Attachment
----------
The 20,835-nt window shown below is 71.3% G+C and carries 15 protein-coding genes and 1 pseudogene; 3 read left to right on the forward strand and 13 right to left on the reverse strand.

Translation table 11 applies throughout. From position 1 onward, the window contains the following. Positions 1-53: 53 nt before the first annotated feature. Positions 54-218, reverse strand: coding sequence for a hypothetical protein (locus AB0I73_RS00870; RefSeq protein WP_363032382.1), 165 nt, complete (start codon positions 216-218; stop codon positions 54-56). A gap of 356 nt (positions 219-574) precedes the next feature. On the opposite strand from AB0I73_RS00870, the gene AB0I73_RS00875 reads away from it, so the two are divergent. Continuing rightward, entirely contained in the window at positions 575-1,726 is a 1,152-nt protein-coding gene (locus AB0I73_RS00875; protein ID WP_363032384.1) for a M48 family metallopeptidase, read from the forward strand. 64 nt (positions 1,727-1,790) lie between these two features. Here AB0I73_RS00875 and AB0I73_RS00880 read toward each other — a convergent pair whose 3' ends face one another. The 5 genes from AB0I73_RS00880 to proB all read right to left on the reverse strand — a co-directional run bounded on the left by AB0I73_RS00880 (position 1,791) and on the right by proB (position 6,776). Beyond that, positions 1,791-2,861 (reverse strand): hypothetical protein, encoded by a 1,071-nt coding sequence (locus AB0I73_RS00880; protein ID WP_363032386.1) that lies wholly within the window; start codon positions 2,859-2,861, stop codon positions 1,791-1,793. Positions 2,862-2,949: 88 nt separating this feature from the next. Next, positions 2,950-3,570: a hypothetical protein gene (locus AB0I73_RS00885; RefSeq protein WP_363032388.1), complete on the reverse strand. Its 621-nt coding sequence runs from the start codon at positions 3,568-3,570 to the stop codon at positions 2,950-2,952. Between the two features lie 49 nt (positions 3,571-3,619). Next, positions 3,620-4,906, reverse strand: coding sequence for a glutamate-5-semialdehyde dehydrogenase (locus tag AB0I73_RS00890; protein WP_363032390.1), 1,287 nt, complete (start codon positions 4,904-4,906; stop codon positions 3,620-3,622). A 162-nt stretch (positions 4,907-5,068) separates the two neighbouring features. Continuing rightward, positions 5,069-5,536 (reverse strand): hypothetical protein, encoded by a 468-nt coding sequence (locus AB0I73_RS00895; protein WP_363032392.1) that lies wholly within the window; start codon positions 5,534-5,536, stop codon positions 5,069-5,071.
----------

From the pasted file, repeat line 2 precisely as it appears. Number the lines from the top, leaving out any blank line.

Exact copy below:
Translation table 11 applies throughout. From position 1 onward, the window contains the following. Positions 1-53: 53 nt before the first annotated feature. Positions 54-218, reverse strand: coding sequence for a hypothetical protein (locus AB0I73_RS00870; RefSeq protein WP_363032382.1), 165 nt, complete (start codon positions 216-218; stop codon positions 54-56). A gap of 356 nt (positions 219-574) precedes the next feature. On the opposite strand from AB0I73_RS00870, the gene AB0I73_RS00875 reads away from it, so the two are divergent. Continuing rightward, entirely contained in the window at positions 575-1,726 is a 1,152-nt protein-coding gene (locus AB0I73_RS00875; protein ID WP_363032384.1) for a M48 family metallopeptidase, read from the forward strand. 64 nt (positions 1,727-1,790) lie between these two features. Here AB0I73_RS00875 and AB0I73_RS00880 read toward each other — a convergent pair whose 3' ends face one another. The 5 genes from AB0I73_RS00880 to proB all read right to left on the reverse strand — a co-directional run bounded on the left by AB0I73_RS00880 (position 1,791) and on the right by proB (position 6,776). Beyond that, positions 1,791-2,861 (reverse strand): hypothetical protein, encoded by a 1,071-nt coding sequence (locus AB0I73_RS00880; protein ID WP_363032386.1) that lies wholly within the window; start codon positions 2,859-2,861, stop codon positions 1,791-1,793. Positions 2,862-2,949: 88 nt separating this feature from the next. Next, positions 2,950-3,570: a hypothetical protein gene (locus AB0I73_RS00885; RefSeq protein WP_363032388.1), complete on the reverse strand. Its 621-nt coding sequence runs from the start codon at positions 3,568-3,570 to the stop codon at positions 2,950-2,952. Between the two features lie 49 nt (positions 3,571-3,619). Next, positions 3,620-4,906, reverse strand: coding sequence for a glutamate-5-semialdehyde dehydrogenase (locus tag AB0I73_RS00890; protein WP_363032390.1), 1,287 nt, complete (start codon positions 4,904-4,906; stop codon positions 3,620-3,622). A 162-nt stretch (positions 4,907-5,068) separates the two neighbouring features. Continuing rightward, positions 5,069-5,536 (reverse strand): hypothetical protein, encoded by a 468-nt coding sequence (locus AB0I73_RS00895; protein WP_363032392.1) that lies wholly within the window; start codon positions 5,534-5,536, stop codon positions 5,069-5,071.